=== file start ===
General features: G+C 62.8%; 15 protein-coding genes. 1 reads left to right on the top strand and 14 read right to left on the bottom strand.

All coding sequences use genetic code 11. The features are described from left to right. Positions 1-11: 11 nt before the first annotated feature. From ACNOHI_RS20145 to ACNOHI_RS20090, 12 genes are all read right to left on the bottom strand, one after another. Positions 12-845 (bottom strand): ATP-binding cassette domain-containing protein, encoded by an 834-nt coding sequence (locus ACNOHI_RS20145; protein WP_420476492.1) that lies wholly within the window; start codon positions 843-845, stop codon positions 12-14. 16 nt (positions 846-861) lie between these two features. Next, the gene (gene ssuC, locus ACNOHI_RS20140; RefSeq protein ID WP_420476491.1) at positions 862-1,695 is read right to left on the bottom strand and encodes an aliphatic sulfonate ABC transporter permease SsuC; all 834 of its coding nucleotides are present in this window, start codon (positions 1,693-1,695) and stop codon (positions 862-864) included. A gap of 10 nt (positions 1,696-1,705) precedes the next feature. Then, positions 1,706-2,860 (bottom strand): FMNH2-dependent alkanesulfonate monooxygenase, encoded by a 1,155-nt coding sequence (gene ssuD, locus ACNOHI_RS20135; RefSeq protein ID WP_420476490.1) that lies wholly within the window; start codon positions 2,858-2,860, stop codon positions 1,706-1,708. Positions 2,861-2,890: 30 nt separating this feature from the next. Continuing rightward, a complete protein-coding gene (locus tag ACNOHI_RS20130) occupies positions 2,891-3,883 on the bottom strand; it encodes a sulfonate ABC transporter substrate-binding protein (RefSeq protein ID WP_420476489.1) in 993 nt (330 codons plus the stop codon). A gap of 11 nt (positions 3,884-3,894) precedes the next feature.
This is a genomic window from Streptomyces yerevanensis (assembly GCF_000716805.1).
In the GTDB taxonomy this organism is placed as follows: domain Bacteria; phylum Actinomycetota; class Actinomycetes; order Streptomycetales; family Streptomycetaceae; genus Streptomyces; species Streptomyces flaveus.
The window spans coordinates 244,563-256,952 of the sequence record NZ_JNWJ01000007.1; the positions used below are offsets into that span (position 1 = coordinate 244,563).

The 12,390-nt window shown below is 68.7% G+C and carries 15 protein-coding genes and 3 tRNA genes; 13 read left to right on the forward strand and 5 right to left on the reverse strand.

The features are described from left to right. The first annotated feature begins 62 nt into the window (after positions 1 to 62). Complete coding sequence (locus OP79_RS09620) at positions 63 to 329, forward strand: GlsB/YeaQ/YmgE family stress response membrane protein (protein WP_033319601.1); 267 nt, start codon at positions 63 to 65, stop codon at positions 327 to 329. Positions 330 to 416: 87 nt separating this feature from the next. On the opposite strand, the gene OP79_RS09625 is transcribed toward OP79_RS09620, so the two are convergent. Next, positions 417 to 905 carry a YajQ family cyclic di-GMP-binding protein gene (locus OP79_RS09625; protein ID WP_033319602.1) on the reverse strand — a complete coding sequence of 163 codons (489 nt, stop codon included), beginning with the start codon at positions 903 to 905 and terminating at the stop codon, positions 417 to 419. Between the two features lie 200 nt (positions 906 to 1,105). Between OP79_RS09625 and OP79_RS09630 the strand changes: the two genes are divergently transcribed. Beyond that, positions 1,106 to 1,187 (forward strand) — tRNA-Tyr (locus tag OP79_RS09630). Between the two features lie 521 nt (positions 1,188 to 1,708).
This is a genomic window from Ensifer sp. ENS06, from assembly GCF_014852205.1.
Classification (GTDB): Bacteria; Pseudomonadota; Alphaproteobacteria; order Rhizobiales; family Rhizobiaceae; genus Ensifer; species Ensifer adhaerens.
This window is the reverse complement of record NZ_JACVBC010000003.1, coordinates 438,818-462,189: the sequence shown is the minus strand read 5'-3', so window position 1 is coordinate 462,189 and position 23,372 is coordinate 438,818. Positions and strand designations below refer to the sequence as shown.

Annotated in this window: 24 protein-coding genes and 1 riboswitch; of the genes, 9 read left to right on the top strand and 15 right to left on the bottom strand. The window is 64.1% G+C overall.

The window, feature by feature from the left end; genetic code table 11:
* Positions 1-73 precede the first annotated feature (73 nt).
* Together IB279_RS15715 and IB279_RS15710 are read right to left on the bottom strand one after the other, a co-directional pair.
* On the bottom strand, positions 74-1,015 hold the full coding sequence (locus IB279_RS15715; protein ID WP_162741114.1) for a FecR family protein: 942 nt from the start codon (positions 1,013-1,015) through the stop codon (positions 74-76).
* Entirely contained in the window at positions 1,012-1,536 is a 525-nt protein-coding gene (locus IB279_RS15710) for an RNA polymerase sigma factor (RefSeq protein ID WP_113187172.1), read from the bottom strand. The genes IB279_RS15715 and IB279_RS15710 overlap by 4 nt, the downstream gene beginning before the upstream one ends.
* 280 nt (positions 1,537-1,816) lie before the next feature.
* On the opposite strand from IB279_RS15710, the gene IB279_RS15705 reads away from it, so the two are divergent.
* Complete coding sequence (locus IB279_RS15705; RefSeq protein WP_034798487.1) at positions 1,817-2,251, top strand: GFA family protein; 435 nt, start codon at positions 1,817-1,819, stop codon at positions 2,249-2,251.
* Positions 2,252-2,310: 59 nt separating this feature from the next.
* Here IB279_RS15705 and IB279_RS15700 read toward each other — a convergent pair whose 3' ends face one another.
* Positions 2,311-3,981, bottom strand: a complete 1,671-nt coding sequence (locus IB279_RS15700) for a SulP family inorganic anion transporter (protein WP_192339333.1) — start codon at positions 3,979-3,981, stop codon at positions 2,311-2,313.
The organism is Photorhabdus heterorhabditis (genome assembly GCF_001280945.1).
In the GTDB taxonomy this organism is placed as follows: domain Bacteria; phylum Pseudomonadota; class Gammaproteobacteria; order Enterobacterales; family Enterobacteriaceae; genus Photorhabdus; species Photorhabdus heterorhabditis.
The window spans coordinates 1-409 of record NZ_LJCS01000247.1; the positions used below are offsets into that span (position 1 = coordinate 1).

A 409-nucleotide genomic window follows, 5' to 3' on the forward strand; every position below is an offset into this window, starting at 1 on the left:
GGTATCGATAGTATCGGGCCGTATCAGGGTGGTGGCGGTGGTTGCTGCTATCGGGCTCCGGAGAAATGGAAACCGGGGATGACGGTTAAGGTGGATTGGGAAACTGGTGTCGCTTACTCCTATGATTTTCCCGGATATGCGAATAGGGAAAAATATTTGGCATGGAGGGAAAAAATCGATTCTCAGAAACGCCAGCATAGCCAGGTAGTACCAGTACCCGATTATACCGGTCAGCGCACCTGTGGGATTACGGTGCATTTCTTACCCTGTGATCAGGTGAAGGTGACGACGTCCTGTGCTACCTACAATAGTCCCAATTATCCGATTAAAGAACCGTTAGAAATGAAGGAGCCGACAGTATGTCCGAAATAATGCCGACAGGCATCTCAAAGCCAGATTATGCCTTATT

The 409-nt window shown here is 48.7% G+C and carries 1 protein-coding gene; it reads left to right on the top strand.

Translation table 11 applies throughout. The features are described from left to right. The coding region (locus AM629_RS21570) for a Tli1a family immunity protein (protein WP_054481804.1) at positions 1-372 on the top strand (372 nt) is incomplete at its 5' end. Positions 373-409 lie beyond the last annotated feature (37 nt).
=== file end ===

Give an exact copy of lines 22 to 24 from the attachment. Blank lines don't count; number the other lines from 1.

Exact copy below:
* Positions 2,311-3,981, bottom strand: a complete 1,671-nt coding sequence (locus IB279_RS15700) for a SulP family inorganic anion transporter (protein WP_192339333.1) — start codon at positions 3,979-3,981, stop codon at positions 2,311-2,313.
The organism is Photorhabdus heterorhabditis (genome assembly GCF_001280945.1).
In the GTDB taxonomy this organism is placed as follows: domain Bacteria; phylum Pseudomonadota; class Gammaproteobacteria; order Enterobacterales; family Enterobacteriaceae; genus Photorhabdus; species Photorhabdus heterorhabditis.